1 tbsp light soy sauce
1 lime, juice

Start with pickling the carrots and daikon by adding the vegetables, chili, star anise and kaffir lime leaves to a clean airtight glass or plastic container.

Add the sugar, salt and vinegar to a pot and heat up until it starts simmering and the sugar and salt has dissolved. Pour the hot liquid over the vegetables.

Close the container and store in the fridge for at least 30 min before serving. The pickled vegetables will keep for up to 1 week in an airtight container in the fridge

Cook the lentils in vegetable stock for 20-25 min until soft

While the lentils are cooking, saute onions, carrots, ginger, garlic, chili, lemongrass, coriander seeds, chinese five spice, and cinnamon in a large frying pan for 10-15 min on medium heat

Add tomatoes, tomato paste, lentils, kaffir lime leaves, and lentils to the frying pan. If it's dry, add 1-2 dl of hot water. Simmer for 10-15 min until most of the liquid has reduced. Stir occasionally and use a fork to lightly crush the lentils

For the sriracha dressing, mix all ingredients together to a smooth sauce. Don't add all the sriracha at once, it can be very hot!

Add salad leaves to a tortilla wrap. Then add the lentil banh mi filling, pickled vegetables, and sriracha dressing. Finally top with fresh mint and coriander leaves, and sprinkle on spring onions

Roll together to a wrap

Smaklig måltid!

Friday, 18 January 2013

Black pepper tofu

This recipe should really come with a disclaimer like "May cause conversion to tofu lover". But maybe you already like tofu? Well, I've never been a fan. I eat it in dishes like Sichuan mapo dofu or Malaysian laksa soups, but I can honestly say that 9 times out of 10 I find it really bland and uninteresting. Anyhow, I felt like I can't do this vegan experiment without cooking with tofu. If nothing else, tofu is a good source of protein for vegans.....

After browsing through quite a lot of recipes, I came across this recipe from Yotam Ottolenghi for black pepper tofu on the new great Swedish vegan blog, Vegoriket (only in Swedish). I love Ottolenghi's new vegetarian series in Guardian, I highly recommend that you look it up! Both his vegetarian and other cookbooks are beautiful, and I think I'll have to go and buy the vegetarian one, Plenty, very soon as I keep seeing recipes from this book on different blogs.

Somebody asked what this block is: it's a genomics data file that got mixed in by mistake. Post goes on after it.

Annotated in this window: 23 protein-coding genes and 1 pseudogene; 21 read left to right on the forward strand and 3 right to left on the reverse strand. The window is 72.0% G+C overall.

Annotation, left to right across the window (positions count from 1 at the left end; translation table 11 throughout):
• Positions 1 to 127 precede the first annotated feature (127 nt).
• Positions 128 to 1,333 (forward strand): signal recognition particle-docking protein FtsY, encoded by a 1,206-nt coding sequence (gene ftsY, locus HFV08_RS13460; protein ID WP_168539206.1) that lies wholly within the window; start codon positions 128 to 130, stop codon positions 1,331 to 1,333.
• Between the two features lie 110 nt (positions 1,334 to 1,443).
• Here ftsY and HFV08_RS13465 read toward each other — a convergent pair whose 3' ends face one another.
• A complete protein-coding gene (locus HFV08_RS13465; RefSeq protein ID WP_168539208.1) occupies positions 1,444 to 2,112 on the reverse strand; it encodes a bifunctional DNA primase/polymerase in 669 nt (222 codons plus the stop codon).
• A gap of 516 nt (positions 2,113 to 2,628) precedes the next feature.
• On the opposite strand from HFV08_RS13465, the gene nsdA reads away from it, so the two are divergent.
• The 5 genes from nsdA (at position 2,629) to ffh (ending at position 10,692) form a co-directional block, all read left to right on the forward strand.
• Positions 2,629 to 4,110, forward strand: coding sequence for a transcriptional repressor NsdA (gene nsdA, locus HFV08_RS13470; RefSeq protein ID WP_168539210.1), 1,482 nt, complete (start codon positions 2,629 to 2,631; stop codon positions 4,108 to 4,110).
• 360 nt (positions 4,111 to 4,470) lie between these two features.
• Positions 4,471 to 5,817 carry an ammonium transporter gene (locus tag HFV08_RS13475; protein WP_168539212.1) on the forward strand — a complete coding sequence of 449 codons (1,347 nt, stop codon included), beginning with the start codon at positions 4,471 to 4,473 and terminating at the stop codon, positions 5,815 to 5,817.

So I decided to try the recipe, and I'm so happy I did as it was amazingly good! I'm now a tofu lover :) This recipe is hot though, if you're not a fan of spicy food, this may not be for you. Still, it is not mouth burning stuff but a nice heat. I've modified the recipe slightly, decreasing the amount of tofu by half as I find 200 g tofu per serving to be quite a lot. If you're hungrier than me, you can up the tofu to 800 g. I also added a little sesame oil and a sprinkling of sesame seeds. 

If you're not sure about tofu, I really recommend you try this. Not interested in tofu at all? Try this with slices of fried chicken or beef instead, because this sauce is seriously to die for. 

Black pepper tofu (serves 4)
400 g firm tofu, cut in cubes
corn flour
12 small shallots, thinly sliced
8 red chillies, thinly sliced
12 garlic cloves, minced
3 tbsp fresh ginger, grated
3 tbsp light soy sauce
3 tbsp sweet soy sauce (ketjap manis)
4 tsp dark soy sauce
2 tbsp light brown sugar
0.5 tbsp sesame oil
5 tbsp black pepper, crushed (it should be quite coarse)
1 bunch spring onions, finely sliced
3 tbsp toasted sesame seeds
vegetable oil

Toss the tofu in cornflour, shake of the excess. Pour enough oil to come up to 0.5 cm on the sides of a large frying pan or wok and bring up to frying heat

Fry the tofu in batches, turning the cubes until golden all around with a thin crust. Transfer to drain of excess oil on a paper towel